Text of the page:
Psychologist Says Educator Who Killed Wife Is Type to Act 'With Little Control'

Times Staff Writer

Former Saddleback College Assistant Dean Donald E. Dawson, who admits that he fatally shot his ex-wife outside her El Toro home, is an "extremely assertive individual . . . the type of person who may act with little control or forethought," a psychologist testified Monday.

Dawson listened intently as psychologist Donald K. Smith described him as someone who might "trample" on other people's feelings but later would feel remorse and deep regret. Smith, in testimony for the defense at Dawson's trial, also told jurors that the former criminology instructor could be quickly provoked and respond with revenge or vindictive anger.

Dawson, now 47, is accused of first-degree murder in the death of Dona Mae Dawson, 46, who was shot while running down a sidewalk to escape a fusillade of gunfire on the morning of Sept. 15, 1984.

Prosecutors also are asking the jury to determine that Dawson was lying in wait for his ex-wife, a special circumstance that could result in a sentence of life without the possibility of parole. Prosecutors are not seeking the death penalty because Dawson has no previous crime record.

Insanity Plea

He has pleaded not guilty by reason of insanity, and a sanity phase will follow if he is convicted.

Dawson, who taught criminology before he became an assistant dean, resigned from Saddleback soon after his arrest. Mrs. Dawson, who had just been named to head Saddleback College's nursing department, had a long career in nursing education.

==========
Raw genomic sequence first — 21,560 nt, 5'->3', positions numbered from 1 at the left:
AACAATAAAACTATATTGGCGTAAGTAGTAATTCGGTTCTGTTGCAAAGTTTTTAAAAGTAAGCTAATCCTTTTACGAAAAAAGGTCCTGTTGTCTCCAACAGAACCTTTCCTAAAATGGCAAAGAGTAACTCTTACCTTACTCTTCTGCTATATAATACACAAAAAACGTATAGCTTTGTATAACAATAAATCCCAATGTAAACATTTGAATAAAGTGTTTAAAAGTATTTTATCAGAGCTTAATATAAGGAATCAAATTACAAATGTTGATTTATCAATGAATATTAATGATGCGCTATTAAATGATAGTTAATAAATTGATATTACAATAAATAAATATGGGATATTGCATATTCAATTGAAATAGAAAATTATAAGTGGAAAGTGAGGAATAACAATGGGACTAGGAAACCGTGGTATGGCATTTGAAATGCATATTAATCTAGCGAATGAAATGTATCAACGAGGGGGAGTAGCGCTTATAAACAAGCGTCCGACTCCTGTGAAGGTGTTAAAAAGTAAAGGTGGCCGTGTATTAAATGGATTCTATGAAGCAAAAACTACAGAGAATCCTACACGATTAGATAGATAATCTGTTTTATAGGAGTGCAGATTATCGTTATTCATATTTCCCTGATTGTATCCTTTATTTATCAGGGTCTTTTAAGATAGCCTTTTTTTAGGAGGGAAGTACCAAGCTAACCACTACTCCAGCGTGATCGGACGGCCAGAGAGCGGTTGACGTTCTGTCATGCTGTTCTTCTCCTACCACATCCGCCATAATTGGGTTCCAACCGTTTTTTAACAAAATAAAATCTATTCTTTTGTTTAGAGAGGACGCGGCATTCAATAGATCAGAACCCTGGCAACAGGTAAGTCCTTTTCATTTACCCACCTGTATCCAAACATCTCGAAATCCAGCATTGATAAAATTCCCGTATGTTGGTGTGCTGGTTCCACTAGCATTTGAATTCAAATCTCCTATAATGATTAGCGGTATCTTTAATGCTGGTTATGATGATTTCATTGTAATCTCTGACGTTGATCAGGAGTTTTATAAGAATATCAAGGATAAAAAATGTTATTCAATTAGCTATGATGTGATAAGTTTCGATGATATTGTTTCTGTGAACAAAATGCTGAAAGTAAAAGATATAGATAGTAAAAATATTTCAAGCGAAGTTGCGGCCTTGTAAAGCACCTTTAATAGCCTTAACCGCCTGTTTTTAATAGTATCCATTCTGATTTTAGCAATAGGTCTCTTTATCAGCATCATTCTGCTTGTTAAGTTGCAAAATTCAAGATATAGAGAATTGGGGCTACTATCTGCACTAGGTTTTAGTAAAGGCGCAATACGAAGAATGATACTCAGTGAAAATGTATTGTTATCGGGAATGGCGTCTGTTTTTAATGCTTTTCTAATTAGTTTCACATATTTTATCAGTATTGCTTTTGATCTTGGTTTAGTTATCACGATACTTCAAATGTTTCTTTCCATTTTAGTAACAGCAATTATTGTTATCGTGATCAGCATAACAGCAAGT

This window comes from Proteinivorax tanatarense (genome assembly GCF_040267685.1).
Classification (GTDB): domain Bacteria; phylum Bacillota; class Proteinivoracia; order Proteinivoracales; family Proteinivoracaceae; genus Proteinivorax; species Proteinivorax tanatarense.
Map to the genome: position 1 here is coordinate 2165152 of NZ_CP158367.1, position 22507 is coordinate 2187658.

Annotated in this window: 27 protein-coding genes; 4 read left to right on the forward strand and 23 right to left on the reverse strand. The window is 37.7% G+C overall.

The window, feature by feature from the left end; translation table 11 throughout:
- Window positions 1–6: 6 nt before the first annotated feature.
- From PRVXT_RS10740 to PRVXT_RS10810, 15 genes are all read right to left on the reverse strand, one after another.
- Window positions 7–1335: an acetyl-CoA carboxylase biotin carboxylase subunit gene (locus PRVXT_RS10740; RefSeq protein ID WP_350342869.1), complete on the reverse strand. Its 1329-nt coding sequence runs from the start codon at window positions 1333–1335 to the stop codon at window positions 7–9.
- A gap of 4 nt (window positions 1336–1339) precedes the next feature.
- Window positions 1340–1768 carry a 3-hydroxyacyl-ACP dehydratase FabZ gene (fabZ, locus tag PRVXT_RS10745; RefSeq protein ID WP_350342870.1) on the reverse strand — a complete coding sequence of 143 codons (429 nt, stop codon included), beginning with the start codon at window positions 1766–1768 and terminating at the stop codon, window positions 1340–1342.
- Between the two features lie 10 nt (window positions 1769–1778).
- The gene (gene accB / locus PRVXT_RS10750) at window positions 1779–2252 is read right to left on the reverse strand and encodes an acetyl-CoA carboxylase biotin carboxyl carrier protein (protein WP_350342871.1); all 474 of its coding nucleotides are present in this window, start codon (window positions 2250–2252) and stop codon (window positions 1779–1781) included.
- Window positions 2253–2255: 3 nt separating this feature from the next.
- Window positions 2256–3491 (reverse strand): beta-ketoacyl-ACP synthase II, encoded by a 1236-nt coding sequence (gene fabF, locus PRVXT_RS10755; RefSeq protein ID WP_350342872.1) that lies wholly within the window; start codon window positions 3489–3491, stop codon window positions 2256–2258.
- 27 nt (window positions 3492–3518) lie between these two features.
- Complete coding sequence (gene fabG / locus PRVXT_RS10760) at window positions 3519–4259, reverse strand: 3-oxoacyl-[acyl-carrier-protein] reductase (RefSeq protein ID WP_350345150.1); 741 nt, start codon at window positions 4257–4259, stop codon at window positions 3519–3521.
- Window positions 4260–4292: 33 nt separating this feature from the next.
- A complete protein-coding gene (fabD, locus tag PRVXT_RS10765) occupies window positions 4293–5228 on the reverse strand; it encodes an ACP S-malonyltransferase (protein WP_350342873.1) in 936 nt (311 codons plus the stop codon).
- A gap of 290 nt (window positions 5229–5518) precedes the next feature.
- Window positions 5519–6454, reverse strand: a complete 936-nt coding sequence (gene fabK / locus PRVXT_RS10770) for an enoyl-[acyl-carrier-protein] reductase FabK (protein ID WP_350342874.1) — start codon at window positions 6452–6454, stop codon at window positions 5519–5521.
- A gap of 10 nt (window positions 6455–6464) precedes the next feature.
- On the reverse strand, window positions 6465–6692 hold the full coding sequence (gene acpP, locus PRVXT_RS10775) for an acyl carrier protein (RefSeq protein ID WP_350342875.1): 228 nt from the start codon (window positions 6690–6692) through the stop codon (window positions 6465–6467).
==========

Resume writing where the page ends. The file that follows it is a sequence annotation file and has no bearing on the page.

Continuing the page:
Smith, of Santa Ana, was the first of six psychologists and psychiatrists that defense attorney Ronald G. Brower will call to the stand this week. Brower hopes to convince jurors that Dawson's act was impulsive and not the result of a premeditated plan to kill his wife, a requirement for a first-degree murder conviction. Brower contends that Dawson was obsessed with his ex-wife and shot her in a jealous rage.

Prosecution witnesses testified that Dawson was trying to reconcile with Dona Mae Dawson and was upset that she was seeing another man. When her neighbor, Judy Kearnes, tried to help Mrs. Dawson after the shooting, the former college dean told her: "Judy, I had to do it."

Chief Deputy Dist. Atty. James G. Enright has introduced evidence to show that Dawson had sneaked into his ex-wife's house late at night while she spent the night at the home of her new boyfriend, Robert Baker. Dawson, armed with two guns, a set of handcuffs, a box of ammunition and several pieces of rope, waited for her return in an upstairs bedroom overlooking the garage, Enright said.

Prosecution evidence shows that Dawson fired six shots at his wife with one gun inside the house without hitting her, then hit her with five more shots after she ran down the sidewalk to escape. Witnesses said several of those shots were fired as he stood over her, after she fell to the sidewalk.

Defense testimony began Monday with a criminalist who testified that Dawson probably had a high blood alcohol level at the time of the shooting. Brower also played taped interviews that Orange County Sheriff's Department investigators conducted with two close friends of Dona Dawson.

Brower played the tapes to set the stage for testimony today from Sal J. Ferrera, another Santa Ana psychologist, who is expected to use them to discuss Dawson's relationship with his ex-wife and how desperately he wanted her to reconcile with him.

On one of the tapes, a friend who talked to Mrs. Dawson just two days before she was killed said the nursing instructor was adamant that she would not go back with Dawson but also said she still loved him.

The friend said Dona Dawson told her: "Don still thinks he's Peter Pan and I am Wendy. But I'm not Wendy anymore."

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